-Reviewing Business Websites:
They revisited and analyzed websites of businesses previously identified in a 2020 article that raised concerns about the selling of unproven stem cell interventions.
The data collected revealed that 38 businesses operated or facilitated access to 60 clinics, with the majority of clinics located in the United States and Mexico.
Unveiling the Unscrupulous Practices
The study uncovered that 36 of the businesses marketed stem cell interventions and exosome products as treatments for Long COVID, six as "immune boosters," five for those in the acute infection phase, and two as preventive remedies. These businesses offered a variety of stem cell and exosome products, including umbilical cord blood-derived mesenchymal stem cells, exosomes, and more.
The mode of administration was also diverse, with businesses offering intravenous infusions, nebulization, injections, and other methods. According to various COVID-19 News
reports, the prices for these treatments varied widely, with costs ranging from $2,950 to $25,000, posing significant financial risks to patients who have to pay out-of-pocket since these treatments are not covered by insurance.
A Call for Regulatory Action and Patient Education
The study underscores the urgent need for greater regulatory oversight, research, testing, and approval of stem cell treatments and exosome therapies for COVID-19. The lack of evidence-based treatments approved by national regulators leaves patients vulnerable to fraudulent practices. Patients may end up paying for purported treatments marketed directly to them, instead of participating in well-designed clinical trials that can generate meaningful scientific knowledge for the benefit of the public.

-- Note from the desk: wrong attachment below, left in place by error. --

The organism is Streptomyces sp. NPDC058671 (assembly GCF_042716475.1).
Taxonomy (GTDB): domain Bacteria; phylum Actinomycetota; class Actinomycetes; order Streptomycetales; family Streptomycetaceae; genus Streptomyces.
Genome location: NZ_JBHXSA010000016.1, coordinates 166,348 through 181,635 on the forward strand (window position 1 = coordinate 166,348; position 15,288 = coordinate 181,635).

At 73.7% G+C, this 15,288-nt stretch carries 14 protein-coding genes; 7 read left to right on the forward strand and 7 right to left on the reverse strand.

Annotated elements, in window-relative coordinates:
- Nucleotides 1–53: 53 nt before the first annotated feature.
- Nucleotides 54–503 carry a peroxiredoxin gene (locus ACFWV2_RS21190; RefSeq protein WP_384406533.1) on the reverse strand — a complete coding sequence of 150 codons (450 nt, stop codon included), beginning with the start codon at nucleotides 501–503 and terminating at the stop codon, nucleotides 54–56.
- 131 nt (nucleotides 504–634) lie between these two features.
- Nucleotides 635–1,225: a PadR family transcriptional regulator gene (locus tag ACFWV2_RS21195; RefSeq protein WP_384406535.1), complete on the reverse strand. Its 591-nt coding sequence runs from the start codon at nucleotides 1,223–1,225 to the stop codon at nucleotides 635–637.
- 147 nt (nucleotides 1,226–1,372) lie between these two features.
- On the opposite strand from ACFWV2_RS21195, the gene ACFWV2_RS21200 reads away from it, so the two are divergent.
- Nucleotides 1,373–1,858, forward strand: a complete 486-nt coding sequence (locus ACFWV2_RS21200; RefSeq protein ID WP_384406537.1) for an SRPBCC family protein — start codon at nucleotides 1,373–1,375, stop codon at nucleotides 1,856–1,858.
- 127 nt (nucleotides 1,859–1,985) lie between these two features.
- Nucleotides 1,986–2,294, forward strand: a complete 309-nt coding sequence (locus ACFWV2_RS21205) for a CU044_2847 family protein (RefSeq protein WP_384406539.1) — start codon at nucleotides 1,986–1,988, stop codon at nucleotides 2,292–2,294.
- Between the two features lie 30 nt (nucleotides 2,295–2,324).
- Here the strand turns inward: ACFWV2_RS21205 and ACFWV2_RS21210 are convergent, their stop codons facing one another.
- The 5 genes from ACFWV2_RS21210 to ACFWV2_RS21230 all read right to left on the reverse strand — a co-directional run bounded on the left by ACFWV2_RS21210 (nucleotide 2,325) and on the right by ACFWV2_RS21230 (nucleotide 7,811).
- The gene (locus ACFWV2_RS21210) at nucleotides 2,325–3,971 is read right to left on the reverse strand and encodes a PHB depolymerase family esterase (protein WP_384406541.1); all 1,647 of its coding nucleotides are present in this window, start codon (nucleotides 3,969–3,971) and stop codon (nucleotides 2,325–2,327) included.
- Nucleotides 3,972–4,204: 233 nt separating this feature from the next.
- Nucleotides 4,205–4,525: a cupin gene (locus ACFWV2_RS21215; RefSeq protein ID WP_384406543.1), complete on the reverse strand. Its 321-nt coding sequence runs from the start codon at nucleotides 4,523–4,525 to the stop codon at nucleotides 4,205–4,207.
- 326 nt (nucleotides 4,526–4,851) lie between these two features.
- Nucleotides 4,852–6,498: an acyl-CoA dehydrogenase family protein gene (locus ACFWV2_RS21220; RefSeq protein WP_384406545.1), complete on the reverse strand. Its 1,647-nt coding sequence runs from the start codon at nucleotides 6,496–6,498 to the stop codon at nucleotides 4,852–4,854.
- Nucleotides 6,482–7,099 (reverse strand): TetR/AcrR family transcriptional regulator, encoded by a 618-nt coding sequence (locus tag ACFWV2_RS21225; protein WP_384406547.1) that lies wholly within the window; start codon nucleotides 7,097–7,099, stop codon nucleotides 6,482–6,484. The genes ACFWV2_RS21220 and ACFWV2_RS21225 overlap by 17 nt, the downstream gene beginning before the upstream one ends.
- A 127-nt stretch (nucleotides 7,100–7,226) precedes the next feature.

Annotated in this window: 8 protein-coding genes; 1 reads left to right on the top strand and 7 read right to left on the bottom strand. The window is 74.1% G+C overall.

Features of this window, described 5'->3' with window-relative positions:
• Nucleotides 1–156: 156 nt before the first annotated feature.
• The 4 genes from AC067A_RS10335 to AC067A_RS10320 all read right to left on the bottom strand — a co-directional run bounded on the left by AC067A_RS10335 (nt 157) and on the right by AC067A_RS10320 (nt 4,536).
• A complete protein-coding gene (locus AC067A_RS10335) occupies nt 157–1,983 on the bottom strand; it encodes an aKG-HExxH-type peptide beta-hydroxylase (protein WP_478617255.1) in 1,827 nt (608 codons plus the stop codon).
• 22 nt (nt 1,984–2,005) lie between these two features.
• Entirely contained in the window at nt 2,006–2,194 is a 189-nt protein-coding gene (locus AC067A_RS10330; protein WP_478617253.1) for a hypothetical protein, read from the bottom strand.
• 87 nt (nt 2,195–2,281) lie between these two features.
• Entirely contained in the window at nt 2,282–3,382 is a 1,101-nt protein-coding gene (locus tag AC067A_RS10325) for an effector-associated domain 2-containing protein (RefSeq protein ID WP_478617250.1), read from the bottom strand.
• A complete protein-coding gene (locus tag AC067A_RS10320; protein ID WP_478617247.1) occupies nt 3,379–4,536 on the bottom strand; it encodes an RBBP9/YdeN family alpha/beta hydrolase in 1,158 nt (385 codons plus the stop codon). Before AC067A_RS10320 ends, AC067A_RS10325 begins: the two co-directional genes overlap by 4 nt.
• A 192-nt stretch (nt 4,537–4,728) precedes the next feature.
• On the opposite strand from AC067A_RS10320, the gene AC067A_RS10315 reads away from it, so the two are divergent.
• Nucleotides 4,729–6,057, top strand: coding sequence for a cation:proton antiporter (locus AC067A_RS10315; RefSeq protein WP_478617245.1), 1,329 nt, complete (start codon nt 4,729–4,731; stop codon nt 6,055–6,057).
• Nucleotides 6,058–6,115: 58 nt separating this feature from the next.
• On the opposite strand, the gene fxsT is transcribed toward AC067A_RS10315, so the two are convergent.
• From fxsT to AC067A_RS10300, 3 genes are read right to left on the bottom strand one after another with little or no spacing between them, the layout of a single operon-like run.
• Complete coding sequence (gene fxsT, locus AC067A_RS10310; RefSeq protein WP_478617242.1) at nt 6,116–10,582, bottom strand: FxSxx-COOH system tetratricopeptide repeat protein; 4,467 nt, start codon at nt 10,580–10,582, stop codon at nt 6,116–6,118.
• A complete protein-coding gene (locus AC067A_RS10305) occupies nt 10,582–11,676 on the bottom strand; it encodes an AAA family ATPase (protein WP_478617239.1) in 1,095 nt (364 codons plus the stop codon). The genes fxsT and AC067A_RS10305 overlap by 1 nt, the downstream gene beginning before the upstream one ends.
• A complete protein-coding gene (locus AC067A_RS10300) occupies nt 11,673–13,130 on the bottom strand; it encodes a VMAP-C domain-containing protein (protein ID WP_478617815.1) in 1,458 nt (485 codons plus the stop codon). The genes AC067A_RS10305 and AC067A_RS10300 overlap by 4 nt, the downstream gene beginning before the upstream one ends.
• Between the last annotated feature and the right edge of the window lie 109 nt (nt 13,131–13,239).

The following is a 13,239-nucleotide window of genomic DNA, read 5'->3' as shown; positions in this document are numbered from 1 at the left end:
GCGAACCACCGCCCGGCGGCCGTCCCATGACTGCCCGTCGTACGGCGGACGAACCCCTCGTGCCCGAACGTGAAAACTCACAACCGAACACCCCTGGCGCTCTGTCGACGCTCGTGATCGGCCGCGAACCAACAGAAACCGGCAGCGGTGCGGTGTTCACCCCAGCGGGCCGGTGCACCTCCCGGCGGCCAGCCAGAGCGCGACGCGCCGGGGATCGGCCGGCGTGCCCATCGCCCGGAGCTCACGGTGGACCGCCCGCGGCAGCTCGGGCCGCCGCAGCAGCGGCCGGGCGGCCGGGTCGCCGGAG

In conclusion, the UCI study has unveiled a disturbing trend of businesses exploiting the COVID-19 pandemic to market unproven stem cell interventions and exosome products. These businesses target individuals suffering from long COVID and those seeking immune boosters and preventatives. The lack of regulatory oversight in this area poses significant risks to both patient health and financial well-being. Addressing this issue requires the collaboration of regulatory bodies, law enforcement agencies, and healthcare providers, along with robust patient education to protect individuals from deceptive marketing practices. It is imperative to ensure that patients receive safe and effective treatments based on scientific evidence rather than false promises.
The study was published in the peer reviewed journal: Stem Cell Reports.